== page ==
Solution: Updating your compliance policies should be part of your overall digital transformation practice. If you’re updating your technology, your people and your process, how you manage compliance needs to be part of that as well.
How to fail #6. Think only of the short term
Decisions made with a very heavy emphasis on cost tend to fail. Sometimes, you can increase the failure by bringing in decision makers who have established relationships with specific vendors, and thereby demand you move everything to a certain cloud. But for more spectacular failure, remember to think globally regarding short-termism — for example, you could fall hugely behind with upgrades due to not tolerating any downtime rather than more fully considering the impact on your company’s long-term prospects.
Solution: Instead of thinking only in short-term goals, thinking about the long-term impact of each decision. Think about where this will put your organization in a few years’ time. Will you be happy you made this decision or kicking yourself later? Your next step, while maybe a small step, should be in the direction of the top of the mountain you are trying to climb.
How to fail #7. Keep teams siloed
Rules segmented across different teams and companies create friction. Different teams that aren’t cohesive and that fail to communicate well will create a great many problems. Getting the right people in the right room together can help push an entire organization toward a mutual goal. To fail, ensure the company degrades back to its old structure as soon as possible, remove agile management, block cross-discipline individuals, and wreck the prospect of multiple teams working together with tighter communication.
Solution: Instead of a siloed workforce, consider creating teams of multidisciplinary pods with autonomy over what they’re working on. You may be surprised with how cross communication can change the way people work together.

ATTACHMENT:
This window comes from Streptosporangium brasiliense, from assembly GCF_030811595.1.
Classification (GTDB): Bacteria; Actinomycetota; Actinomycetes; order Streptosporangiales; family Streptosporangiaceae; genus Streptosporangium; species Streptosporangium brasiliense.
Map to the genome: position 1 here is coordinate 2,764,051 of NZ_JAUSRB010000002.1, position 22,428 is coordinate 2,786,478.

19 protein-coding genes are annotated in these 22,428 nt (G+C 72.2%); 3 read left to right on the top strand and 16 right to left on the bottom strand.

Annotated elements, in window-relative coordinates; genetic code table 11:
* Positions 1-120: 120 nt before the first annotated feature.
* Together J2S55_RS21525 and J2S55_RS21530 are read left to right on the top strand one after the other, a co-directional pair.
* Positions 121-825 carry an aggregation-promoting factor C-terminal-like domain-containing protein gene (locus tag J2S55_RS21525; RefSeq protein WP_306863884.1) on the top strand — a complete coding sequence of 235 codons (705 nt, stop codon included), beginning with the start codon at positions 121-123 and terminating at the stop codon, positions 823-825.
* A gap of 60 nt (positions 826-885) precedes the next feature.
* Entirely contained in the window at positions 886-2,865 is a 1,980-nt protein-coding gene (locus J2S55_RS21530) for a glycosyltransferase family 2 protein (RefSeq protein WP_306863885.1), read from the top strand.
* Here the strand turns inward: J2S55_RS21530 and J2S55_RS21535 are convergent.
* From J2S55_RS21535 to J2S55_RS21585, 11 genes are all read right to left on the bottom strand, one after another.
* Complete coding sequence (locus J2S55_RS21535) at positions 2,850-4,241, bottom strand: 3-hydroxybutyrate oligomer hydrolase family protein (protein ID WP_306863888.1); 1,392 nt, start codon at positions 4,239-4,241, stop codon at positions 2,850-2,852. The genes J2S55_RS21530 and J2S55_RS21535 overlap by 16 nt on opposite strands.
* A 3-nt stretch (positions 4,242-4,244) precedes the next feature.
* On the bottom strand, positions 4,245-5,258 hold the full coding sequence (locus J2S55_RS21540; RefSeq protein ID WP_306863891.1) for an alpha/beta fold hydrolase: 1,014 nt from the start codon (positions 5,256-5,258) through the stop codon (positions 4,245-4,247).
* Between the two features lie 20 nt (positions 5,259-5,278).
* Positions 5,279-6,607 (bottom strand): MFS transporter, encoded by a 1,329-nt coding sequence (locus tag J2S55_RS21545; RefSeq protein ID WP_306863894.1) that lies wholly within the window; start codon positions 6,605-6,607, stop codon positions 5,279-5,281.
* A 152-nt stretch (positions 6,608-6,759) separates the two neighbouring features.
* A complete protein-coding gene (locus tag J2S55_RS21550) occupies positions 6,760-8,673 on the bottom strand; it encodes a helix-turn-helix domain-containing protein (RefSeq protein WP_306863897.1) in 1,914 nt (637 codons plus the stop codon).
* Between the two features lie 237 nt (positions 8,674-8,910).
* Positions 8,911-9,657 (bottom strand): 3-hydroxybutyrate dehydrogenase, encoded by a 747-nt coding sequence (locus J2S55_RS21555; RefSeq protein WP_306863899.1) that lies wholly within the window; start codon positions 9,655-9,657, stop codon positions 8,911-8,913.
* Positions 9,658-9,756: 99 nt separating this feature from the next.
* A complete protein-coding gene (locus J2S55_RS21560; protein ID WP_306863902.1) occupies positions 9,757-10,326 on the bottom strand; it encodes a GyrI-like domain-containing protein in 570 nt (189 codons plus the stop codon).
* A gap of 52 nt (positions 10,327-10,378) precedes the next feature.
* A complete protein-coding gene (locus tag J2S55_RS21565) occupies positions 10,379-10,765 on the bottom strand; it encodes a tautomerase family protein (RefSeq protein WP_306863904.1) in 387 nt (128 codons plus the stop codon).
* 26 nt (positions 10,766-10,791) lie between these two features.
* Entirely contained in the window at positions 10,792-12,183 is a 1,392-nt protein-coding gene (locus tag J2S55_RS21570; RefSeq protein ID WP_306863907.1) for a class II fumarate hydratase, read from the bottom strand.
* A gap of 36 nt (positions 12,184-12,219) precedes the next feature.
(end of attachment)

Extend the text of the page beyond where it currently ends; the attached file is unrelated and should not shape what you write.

How to fail #8. Think you’re alone
At a conference, I once spoke to an executive about digital transformation. He asked me whether any organization had ever successfully gone through a digital transformation, because he’d never seen any evidence of it — and his company was right in the middle of one. To fail big, always assume the worst like that executive did, and believe you’re utterly alone.
Solution: Most companies have problems and challenges in this space — and there are ways around them. When presented with the phrase ‘communicate or die,’ always choose to communicate.
You are not alone. Digital transformation is always going to be a big challenge — and one that never ends. But you can succeed — just flip all the ‘tips’ above on their head, and you’ll be well on your way.
Instead of "drive the change" maybe we should say "sponsor the change", or even stake their career on the change. Since there really needs to be one executive who is fully invested and "lives or dies" based on the outcome of the transformation.
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About the Authors
Matt Barlow is a Principal Engineer at Rackspace, bringing deep expertise in DevOps, AWS, Kubernetes, and Cloud Foundry. In his role Matt has been recognized as a top technical contributor at Rackspace, and is trusted to solve the most complex problems within his expertise. Matt currently develops microservices using API Gateway and Lambda, and gave a talk on this subject at DevOpsDays in Austin, TX.Read more about Matt Barlow